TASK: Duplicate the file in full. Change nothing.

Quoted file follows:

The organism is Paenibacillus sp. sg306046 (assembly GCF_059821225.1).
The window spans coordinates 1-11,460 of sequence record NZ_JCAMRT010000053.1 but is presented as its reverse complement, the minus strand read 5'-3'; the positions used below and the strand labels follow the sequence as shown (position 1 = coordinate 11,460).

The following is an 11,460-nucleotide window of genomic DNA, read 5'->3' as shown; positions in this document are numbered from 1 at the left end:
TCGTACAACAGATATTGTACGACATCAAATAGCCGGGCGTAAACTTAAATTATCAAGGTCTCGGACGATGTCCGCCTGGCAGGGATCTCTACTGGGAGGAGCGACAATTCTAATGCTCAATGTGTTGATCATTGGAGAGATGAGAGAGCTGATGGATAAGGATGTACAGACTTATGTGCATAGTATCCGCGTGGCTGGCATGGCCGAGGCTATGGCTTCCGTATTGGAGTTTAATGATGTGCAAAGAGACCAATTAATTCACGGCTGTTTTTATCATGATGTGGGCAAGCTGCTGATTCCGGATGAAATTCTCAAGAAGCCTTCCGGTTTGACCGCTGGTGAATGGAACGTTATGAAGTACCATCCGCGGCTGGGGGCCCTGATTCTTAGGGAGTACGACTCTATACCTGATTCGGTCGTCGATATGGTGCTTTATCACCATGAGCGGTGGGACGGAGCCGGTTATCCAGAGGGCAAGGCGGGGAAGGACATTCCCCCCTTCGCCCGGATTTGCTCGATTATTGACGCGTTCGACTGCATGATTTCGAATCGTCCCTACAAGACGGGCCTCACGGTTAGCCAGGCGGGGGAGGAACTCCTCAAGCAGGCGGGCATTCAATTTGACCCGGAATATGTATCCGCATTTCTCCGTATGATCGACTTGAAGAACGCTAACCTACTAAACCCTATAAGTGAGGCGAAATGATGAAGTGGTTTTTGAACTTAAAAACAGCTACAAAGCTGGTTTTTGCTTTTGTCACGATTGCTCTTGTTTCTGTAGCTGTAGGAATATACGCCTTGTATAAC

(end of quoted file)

The organism is Paenibacillus sp. sg306046 (assembly GCF_059821225.1).
The window spans coordinates 1-11,460 of sequence record NZ_JCAMRT010000053.1 but is presented as its reverse complement, the minus strand read 5'-3'; the positions used below and the strand labels follow the sequence as shown (position 1 = coordinate 11,460).

The following is an 11,460-nucleotide window of genomic DNA, read 5'->3' as shown; positions in this document are numbered from 1 at the left end:
TCGTACAACAGATATTGTACGACATCAAATAGCCGGGCGTAAACTTAAATTATCAAGGTCTCGGACGATGTCCGCCTGGCAGGGATCTCTACTGGGAGGAGCGACAATTCTAATGCTCAATGTGTTGATCATTGGAGAGATGAGAGAGCTGATGGATAAGGATGTACAGACTTATGTGCATAGTATCCGCGTGGCTGGCATGGCCGAGGCTATGGCTTCCGTATTGGAGTTTAATGATGTGCAAAGAGACCAATTAATTCACGGCTGTTTTTATCATGATGTGGGCAAGCTGCTGATTCCGGATGAAATTCTCAAGAAGCCTTCCGGTTTGACCGCTGGTGAATGGAACGTTATGAAGTACCATCCGCGGCTGGGGGCCCTGATTCTTAGGGAGTACGACTCTATACCTGATTCGGTCGTCGATATGGTGCTTTATCACCATGAGCGGTGGGACGGAGCCGGTTATCCAGAGGGCAAGGCGGGGAAGGACATTCCCCCCTTCGCCCGGATTTGCTCGATTATTGACGCGTTCGACTGCATGATTTCGAATCGTCCCTACAAGACGGGCCTCACGGTTAGCCAGGCGGGGGAGGAACTCCTCAAGCAGGCGGGCATTCAATTTGACCCGGAATATGTATCCGCATTTCTCCGTATGATCGACTTGAAGAACGCTAACCTACTAAACCCTATAAGTGAGGCGAAATGATGAAGTGGTTTTTGAACTTAAAAACAGCTACAAAGCTGGTTTTTGCTTTTGTCACGATTGCTCTTGTTTCTGTAGCTGTAGGAATATACGCCTTGTATAAC